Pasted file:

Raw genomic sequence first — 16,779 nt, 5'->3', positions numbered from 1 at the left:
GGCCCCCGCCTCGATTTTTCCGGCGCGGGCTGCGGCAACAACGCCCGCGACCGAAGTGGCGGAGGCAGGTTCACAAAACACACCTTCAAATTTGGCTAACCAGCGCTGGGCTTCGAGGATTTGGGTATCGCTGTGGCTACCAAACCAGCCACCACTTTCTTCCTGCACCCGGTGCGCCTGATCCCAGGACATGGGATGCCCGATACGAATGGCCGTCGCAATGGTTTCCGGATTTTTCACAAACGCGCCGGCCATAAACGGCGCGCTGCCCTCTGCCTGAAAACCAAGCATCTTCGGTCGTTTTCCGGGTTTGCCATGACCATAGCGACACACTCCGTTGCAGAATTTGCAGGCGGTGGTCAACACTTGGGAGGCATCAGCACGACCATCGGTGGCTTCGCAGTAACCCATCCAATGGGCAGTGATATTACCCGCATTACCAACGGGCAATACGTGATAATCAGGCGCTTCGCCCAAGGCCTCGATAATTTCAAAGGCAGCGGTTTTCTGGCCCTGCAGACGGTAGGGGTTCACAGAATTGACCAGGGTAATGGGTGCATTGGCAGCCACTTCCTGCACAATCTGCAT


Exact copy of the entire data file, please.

Raw genomic sequence first — 16,779 nt, 5'->3', positions numbered from 1 at the left:
GGCCCCCGCCTCGATTTTTCCGGCGCGGGCTGCGGCAACAACGCCCGCGACCGAAGTGGCGGAGGCAGGTTCACAAAACACACCTTCAAATTTGGCTAACCAGCGCTGGGCTTCGAGGATTTGGGTATCGCTGTGGCTACCAAACCAGCCACCACTTTCTTCCTGCACCCGGTGCGCCTGATCCCAGGACATGGGATGCCCGATACGAATGGCCGTCGCAATGGTTTCCGGATTTTTCACAAACGCGCCGGCCATAAACGGCGCGCTGCCCTCTGCCTGAAAACCAAGCATCTTCGGTCGTTTTCCGGGTTTGCCATGACCATAGCGACACACTCCGTTGCAGAATTTGCAGGCGGTGGTCAACACTTGGGAGGCATCAGCACGACCATCGGTGGCTTCGCAGTAACCCATCCAATGGGCAGTGATATTACCCGCATTACCAACGGGCAATACGTGATAATCAGGCGCTTCGCCCAAGGCCTCGATAATTTCAAAGGCAGCGGTTTTCTGGCCCTGCAGACGGTAGGGGTTCACAGAATTGACCAGGGTAATGGGTGCATTGGCAGCCACTTCCTGCACAATCTGCAT